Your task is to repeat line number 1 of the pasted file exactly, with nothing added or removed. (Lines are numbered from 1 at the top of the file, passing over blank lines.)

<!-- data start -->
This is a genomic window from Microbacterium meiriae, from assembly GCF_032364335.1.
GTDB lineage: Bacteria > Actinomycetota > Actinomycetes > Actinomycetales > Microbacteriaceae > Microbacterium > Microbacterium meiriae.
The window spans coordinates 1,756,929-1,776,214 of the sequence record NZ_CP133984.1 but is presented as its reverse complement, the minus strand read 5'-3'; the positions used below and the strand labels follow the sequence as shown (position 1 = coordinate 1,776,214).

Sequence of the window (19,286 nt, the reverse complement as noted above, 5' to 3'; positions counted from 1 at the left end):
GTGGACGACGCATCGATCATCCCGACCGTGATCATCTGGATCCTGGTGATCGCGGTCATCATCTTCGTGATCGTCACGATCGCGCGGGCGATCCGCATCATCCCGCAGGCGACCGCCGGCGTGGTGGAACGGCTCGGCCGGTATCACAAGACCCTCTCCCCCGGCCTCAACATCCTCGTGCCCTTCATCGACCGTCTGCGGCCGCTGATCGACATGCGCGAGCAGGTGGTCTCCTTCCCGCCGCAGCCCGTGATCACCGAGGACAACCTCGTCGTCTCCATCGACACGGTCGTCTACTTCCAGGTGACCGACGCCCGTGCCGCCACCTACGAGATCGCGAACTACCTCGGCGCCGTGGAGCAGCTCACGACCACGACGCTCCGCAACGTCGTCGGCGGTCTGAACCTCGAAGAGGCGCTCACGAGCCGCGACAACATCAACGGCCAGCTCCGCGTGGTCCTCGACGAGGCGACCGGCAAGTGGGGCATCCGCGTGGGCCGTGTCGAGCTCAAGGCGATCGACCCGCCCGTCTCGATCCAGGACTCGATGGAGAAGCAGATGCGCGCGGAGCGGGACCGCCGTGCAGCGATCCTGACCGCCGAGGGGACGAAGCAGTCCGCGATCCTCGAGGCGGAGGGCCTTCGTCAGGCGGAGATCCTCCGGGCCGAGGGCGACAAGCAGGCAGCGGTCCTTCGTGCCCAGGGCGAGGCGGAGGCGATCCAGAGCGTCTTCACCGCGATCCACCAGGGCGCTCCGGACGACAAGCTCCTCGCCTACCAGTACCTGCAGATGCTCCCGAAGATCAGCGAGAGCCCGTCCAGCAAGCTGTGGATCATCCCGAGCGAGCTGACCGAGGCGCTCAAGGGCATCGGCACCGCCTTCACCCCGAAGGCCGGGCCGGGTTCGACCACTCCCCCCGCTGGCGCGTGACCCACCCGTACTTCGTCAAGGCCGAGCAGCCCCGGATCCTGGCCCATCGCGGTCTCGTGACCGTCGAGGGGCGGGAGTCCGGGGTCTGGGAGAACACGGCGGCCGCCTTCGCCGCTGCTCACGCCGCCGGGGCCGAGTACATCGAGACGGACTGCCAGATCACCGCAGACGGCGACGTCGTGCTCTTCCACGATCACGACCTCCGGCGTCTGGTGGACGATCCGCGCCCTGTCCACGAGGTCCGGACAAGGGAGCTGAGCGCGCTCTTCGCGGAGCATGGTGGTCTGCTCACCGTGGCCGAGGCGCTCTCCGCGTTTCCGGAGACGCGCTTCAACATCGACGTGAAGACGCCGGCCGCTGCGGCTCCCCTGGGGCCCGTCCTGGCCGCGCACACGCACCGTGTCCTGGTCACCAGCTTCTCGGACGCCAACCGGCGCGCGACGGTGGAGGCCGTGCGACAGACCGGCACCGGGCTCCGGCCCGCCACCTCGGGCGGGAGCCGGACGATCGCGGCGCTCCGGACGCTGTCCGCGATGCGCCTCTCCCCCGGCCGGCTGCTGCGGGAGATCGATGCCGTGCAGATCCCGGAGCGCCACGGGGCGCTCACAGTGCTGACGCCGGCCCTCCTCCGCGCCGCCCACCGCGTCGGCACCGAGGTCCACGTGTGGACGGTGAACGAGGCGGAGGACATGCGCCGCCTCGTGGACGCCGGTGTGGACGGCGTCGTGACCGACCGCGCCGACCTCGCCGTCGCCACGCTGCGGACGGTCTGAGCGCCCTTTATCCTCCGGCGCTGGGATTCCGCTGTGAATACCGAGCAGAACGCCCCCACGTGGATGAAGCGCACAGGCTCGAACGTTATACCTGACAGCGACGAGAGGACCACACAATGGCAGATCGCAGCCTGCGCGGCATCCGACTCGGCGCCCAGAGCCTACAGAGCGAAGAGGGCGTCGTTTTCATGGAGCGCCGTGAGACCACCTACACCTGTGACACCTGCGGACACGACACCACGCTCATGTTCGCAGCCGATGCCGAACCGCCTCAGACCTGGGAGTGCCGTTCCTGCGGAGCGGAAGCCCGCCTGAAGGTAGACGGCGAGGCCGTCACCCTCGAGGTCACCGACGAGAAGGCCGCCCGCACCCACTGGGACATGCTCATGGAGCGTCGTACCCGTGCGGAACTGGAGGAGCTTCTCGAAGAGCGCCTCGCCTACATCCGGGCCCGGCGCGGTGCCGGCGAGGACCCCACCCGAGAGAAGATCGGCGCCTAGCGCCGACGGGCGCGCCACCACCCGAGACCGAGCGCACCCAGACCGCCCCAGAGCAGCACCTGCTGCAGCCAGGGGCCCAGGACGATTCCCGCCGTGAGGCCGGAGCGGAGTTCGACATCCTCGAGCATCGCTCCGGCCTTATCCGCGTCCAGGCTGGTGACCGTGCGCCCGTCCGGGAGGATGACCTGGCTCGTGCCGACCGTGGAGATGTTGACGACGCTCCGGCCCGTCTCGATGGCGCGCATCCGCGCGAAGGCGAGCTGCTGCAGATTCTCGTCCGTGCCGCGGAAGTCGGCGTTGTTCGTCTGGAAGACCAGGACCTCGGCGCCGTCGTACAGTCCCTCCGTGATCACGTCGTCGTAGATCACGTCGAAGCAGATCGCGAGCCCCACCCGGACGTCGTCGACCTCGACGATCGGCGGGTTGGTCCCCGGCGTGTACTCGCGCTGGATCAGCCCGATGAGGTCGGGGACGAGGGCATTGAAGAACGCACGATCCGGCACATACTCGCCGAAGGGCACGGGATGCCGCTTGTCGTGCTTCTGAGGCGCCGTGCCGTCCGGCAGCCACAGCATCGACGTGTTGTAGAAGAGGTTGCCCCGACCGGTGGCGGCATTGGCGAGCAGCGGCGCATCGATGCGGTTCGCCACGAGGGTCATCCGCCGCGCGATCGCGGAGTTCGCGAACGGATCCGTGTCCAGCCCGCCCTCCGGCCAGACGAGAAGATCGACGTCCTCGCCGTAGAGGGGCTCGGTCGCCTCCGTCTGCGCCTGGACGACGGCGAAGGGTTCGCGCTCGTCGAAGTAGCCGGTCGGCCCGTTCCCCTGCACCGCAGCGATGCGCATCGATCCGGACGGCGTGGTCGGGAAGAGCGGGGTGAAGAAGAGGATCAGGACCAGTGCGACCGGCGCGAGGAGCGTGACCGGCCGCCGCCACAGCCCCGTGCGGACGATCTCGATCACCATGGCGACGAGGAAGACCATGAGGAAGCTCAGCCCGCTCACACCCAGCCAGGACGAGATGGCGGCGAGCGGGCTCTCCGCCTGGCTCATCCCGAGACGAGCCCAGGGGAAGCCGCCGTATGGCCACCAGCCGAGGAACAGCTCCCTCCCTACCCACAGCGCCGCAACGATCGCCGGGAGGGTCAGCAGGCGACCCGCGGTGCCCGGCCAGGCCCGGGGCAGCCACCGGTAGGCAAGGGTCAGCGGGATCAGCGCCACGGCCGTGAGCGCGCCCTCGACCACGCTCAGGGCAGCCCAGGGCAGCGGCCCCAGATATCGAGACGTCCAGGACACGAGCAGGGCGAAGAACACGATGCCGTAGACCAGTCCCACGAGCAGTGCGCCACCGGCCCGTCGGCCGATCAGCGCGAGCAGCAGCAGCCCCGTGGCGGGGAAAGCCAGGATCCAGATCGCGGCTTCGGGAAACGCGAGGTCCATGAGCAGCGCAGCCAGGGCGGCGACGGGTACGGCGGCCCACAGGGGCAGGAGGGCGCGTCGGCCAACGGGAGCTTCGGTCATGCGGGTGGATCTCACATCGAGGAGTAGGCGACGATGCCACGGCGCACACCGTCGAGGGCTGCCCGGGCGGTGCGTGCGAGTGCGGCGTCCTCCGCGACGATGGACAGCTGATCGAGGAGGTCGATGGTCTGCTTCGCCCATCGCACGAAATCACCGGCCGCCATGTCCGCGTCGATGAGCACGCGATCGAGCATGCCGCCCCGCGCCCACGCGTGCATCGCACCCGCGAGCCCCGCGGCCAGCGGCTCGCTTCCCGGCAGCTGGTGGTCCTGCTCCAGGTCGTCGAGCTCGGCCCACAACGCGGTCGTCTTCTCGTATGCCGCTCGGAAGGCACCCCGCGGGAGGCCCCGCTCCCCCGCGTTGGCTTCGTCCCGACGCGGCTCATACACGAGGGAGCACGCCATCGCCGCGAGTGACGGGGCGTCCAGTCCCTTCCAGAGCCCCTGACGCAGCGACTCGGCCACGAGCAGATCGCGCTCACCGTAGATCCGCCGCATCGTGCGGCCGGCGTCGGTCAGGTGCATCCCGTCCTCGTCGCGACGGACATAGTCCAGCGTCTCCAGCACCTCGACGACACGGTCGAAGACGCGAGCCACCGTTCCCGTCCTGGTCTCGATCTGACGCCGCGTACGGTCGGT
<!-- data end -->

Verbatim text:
This is a genomic window from Microbacterium meiriae, from assembly GCF_032364335.1.